The nationwide chain of comedy clubs, Jongleurs, has announced that it will go into administration
All its clubs have closed, consequently cancelling several events. This has left both patrons and performers concerned about their futures.
Who is Jongleurs?
Jongleurs is a long-standing icon of British comedy.
The first club opened in 1983, and grew into a chain spanning the UK. There were once venues in most major cities including Southampton, Bristol, Birmingham, Cardiff, Leeds, Nottingham and Portsmouth.
Jongleurs quickly became the destination that young comedians dreamt of performing at, and a favourite haunt for big names like Lee Mack, Paul Merton and Phil Jupitus.
However, the company has had a tumultuous past including failed buy-outs and legal battles. Therefore, some industry-insiders were not surprised when it was announced that Jongleurs had gone into administration.
Why has Jongleurs gone into administration?
The company founders, Julia Chamberlain and Angie McEvoy informed comedians and agents that Jongleurs had gone into administration via a direct email. They said:
“We regret that we have been asked to let you know that as of Tuesday 17 October 2017, Roving Ventures Ltd (licensee of Jongleurs Comedy) is to suspend operations.
“This means that Roving Ventures will not be running any shows and Jongleurs Club shows and Jongleurs On The Road shows are cancelled for the immediate future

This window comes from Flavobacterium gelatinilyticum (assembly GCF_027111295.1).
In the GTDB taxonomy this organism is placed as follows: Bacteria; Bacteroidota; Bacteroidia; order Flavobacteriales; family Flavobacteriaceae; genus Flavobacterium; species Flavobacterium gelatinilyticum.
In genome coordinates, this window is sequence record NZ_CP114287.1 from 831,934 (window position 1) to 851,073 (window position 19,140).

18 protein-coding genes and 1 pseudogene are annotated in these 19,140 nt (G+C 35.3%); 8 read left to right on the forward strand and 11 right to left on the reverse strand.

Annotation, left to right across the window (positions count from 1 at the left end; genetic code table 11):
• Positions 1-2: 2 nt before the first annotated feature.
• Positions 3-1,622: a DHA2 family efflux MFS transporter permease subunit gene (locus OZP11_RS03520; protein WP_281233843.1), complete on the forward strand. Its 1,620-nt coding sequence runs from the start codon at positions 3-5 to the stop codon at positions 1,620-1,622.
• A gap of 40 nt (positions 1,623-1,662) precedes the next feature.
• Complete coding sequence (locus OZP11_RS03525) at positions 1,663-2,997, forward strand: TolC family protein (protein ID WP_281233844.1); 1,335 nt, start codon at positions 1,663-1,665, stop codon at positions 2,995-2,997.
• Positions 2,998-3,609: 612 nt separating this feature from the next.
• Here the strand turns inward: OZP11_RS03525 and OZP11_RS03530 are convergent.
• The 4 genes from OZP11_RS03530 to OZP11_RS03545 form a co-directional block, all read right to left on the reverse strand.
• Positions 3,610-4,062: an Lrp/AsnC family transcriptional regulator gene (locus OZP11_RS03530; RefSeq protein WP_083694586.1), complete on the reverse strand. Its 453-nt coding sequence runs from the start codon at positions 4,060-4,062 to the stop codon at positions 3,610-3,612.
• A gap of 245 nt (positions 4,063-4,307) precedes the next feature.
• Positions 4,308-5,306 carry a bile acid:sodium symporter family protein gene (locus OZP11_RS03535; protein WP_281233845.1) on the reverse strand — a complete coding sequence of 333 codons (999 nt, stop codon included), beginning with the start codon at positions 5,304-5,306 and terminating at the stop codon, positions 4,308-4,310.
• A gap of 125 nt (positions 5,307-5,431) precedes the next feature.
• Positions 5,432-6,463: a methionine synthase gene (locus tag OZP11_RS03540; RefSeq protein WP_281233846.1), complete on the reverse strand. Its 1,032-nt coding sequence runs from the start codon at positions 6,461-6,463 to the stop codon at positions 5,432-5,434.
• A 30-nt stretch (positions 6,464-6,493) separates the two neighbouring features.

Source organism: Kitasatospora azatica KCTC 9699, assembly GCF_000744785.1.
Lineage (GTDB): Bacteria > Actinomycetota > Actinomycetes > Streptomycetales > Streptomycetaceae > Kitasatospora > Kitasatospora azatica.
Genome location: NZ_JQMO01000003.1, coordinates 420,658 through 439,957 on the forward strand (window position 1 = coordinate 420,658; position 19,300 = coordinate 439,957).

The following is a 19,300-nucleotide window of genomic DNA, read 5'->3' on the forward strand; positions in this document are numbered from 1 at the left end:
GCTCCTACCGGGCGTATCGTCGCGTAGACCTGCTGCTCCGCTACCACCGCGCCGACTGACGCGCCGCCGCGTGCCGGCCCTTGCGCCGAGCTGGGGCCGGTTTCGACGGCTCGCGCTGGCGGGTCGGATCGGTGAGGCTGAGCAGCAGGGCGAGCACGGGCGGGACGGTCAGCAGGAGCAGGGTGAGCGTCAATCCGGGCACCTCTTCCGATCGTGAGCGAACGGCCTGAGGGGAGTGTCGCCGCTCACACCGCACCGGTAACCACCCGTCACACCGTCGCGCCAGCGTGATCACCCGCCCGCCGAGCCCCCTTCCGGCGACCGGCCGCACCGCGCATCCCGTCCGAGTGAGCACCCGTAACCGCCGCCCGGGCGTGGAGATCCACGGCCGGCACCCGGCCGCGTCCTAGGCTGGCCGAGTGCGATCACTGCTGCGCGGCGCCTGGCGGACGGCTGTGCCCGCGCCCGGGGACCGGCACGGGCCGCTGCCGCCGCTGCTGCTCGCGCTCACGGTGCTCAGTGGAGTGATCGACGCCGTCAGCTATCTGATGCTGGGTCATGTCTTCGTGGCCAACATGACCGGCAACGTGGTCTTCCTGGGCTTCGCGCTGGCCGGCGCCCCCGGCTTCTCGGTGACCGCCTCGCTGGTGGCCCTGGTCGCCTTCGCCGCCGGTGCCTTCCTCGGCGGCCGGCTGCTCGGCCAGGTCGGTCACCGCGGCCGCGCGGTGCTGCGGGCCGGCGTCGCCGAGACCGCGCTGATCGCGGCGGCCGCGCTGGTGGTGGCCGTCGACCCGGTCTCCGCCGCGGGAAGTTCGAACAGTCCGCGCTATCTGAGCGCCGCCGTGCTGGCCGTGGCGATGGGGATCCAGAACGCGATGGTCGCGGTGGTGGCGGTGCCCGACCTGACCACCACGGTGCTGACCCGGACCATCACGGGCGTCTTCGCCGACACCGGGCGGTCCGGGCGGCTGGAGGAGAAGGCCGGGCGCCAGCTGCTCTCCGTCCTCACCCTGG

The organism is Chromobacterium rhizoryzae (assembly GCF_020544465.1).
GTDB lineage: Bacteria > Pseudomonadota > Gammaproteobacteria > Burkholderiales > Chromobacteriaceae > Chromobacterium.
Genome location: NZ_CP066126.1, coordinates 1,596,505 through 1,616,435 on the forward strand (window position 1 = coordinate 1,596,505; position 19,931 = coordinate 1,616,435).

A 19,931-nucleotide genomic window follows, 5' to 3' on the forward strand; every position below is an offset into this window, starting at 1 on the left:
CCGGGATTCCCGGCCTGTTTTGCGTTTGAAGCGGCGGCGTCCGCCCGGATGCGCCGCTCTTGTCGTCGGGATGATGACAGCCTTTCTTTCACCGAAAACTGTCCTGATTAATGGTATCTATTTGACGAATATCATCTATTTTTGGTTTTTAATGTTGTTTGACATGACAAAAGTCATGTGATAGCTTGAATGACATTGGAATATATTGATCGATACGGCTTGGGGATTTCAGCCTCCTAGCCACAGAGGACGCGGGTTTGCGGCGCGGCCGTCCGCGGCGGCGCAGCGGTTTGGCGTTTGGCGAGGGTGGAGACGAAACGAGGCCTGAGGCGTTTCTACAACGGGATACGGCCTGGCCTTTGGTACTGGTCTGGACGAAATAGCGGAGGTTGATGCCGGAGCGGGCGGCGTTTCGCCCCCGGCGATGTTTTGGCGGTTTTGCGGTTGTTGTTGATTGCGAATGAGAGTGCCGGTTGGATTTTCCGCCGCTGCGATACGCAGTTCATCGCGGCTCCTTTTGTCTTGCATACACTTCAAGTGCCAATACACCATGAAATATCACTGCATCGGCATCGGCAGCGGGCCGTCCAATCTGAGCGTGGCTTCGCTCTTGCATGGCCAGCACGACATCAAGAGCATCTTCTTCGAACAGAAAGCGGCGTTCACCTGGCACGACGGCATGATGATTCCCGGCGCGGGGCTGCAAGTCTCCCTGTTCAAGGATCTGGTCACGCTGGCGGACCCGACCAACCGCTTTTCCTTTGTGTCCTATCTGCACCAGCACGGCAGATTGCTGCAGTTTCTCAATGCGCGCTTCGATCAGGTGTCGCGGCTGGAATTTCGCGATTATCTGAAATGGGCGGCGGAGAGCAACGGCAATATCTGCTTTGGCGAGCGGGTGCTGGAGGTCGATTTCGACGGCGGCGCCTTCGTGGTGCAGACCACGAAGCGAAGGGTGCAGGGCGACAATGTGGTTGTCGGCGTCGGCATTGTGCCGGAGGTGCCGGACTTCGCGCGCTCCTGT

“If you have any bookings for the rest of 2017, and a couple of people have dates in 2018, we’re really sorry but these won’t be happening”
They also described the efforts made to keep the company viable. These included immense cash injections by the directors and shareholders, estimated at over £200,000 from 2014. Sadly, there is no money left to inject into the company, so it has had to move into administration.
The reasons for Jongleurs' move into administration are unclear. The administrators will reveal the root cause when officially appointed.
However, some sources have suggested that the company’s cashflow may have been affected by costly legal fees.
Recently, the company used images of performers (such as Michael McIntyre and Lee Evans) without permission. This led to settlement payments of over £100,000.
Jongleurs also lost its licensing deals in Camden, Birmingham, Reading and Watford, which minimised the company’s earning potential.
The waning popularity of live comedy may also be to blame. The influx of televised shows and the expense of attending comedy events are almost certainly contributing factors.
What will happen to ticket-holders and performers?
Customers who bought tickets for future dates will not be eligible for a refund, according to company sources.
Performers, some of whom have played at these clubs for over 20 years, will have to find new venues.
Some acts have not received payment for previous work, and are now uncertain about their futures.
Ray Badran, an Australian comic, took to Twitter to display his outrage:
“They didn’t pay me all year and now owe me £1,720. Too often are comedians made to pay the costs of a business just because the owners can get away with not paying them immediately.”
The directors have asked for "clarification" about gigs already performed. The administrators will contact acts directly to explain the company's circumstances.
Other comedians, like Bethany Black, paid respect to the company:
“When I started out Jongleurs was what you aimed for. It’s such a shame the brand was mismanaged so badly. A shame so many are still owed.”
This may not mean the end for Jongleurs’ comedy clubs. The administrators may be able to restructure or regain viability through several turnaround methods. We’ll just have to watch this space.